Senator Thom Tillis of North Carolina, a Republican who rode Mr. Trump’s coattails to re-election last month, called Mr. Biden the “presumptive president,” pending the outcome of any lawsuits yet unresolved.
Others were more direct.
“We’ll deal with Vice President Biden as the president-elect,” said Senator Roy Blunt of Missouri, the chairman of the Republican Policy Committee and the congressional panel planning next year’s inauguration. Just last week, Mr. Blunt voted against a resolution by Democrats that would have forced the inaugural planning committee to acknowledge Mr. Biden’s victory.
“We’ve now gone through the constitutional process,” he said Monday.
After initially dismissing a query about the Electoral College results as a “gotcha question,” Senator John Barrasso of Wyoming, the third-ranking Republican leader, said he would “respect the result of the Electoral College vote today” even if he was disappointed.
Still, many of Mr. Trump’s most ardent backers did not appear ready to change course.
Senator Ron Johnson, Republican of Wisconsin, planned to convene a hearing on Wednesday to give Mr. Trump’s claims an airing in the halls of Congress.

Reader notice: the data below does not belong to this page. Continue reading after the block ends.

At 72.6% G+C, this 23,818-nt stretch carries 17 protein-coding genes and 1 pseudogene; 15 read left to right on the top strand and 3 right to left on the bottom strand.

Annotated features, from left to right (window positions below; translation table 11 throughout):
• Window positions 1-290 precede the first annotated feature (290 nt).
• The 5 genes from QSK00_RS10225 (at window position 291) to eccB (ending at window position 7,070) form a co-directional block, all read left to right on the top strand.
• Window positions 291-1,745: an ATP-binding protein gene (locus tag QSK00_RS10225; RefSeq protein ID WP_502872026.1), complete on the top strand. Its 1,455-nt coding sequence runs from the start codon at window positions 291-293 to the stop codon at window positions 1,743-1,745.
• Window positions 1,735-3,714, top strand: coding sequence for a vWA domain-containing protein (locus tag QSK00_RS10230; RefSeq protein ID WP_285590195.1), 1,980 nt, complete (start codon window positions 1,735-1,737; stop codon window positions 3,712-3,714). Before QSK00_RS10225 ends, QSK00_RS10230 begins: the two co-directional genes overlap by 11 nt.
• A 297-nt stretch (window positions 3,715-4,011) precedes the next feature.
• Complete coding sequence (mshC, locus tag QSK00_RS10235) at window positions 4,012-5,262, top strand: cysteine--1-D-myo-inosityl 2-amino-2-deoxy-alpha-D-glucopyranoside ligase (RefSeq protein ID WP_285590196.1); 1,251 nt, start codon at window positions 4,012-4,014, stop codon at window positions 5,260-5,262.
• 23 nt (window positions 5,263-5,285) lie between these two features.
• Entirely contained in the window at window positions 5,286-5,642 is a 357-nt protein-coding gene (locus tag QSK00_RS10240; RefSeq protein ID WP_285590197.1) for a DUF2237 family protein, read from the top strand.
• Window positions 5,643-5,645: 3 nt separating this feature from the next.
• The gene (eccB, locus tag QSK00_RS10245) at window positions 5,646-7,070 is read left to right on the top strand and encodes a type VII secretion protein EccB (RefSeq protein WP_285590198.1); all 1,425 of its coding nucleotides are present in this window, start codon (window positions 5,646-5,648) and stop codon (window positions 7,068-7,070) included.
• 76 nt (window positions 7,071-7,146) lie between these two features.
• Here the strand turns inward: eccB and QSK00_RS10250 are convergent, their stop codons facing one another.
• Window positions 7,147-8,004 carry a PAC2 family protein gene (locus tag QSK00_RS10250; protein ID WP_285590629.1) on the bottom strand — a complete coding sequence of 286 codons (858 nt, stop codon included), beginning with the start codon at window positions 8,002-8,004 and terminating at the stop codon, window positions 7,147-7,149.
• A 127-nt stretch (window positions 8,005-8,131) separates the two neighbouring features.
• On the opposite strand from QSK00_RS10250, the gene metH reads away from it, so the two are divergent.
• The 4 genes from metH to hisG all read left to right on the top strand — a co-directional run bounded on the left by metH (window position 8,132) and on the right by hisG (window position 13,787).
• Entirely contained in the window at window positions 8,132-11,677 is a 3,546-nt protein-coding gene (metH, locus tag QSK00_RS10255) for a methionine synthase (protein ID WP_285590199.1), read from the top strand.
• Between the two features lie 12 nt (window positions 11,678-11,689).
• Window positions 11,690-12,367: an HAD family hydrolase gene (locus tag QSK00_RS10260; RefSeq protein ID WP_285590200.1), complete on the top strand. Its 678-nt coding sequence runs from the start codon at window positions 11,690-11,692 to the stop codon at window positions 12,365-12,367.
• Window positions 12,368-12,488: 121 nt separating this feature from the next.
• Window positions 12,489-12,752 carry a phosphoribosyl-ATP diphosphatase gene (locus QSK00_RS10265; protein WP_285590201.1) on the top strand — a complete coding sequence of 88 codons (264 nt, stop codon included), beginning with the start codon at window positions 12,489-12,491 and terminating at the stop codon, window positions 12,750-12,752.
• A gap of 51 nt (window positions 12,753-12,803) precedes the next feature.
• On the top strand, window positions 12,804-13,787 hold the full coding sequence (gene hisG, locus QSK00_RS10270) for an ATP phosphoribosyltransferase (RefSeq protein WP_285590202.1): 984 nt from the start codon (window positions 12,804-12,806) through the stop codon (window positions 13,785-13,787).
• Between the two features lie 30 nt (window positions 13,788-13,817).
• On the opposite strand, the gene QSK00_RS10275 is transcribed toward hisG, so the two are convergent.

That posture has infuriated Democrats and even some Republicans, who warned again on Monday that by pressing Mr. Trump’s false claims about the election, the party was willfully misleading voters and abetting a threat to the democratic process itself.
“It is unacceptable for political candidates to treat our election system as though we are a third-world nation and incite distrust of something so basic as the sanctity of our vote,” Representative Paul Mitchell of Michigan wrote in a letter to Ronna McDaniel, the Republican National Committee chairwoman, and Representative Kevin McCarthy of California, the party’s top House leader.
Mr. Mitchell, a member of his party’s leadership who is retiring, released the letter shortly after his state cast its 16 electoral votes for Mr. Biden. He wrote that he was leaving the Republican Party over its refusal to accept Mr. Trump’s defeat, and warned that his colleagues were risking “long-term harm to our democracy.”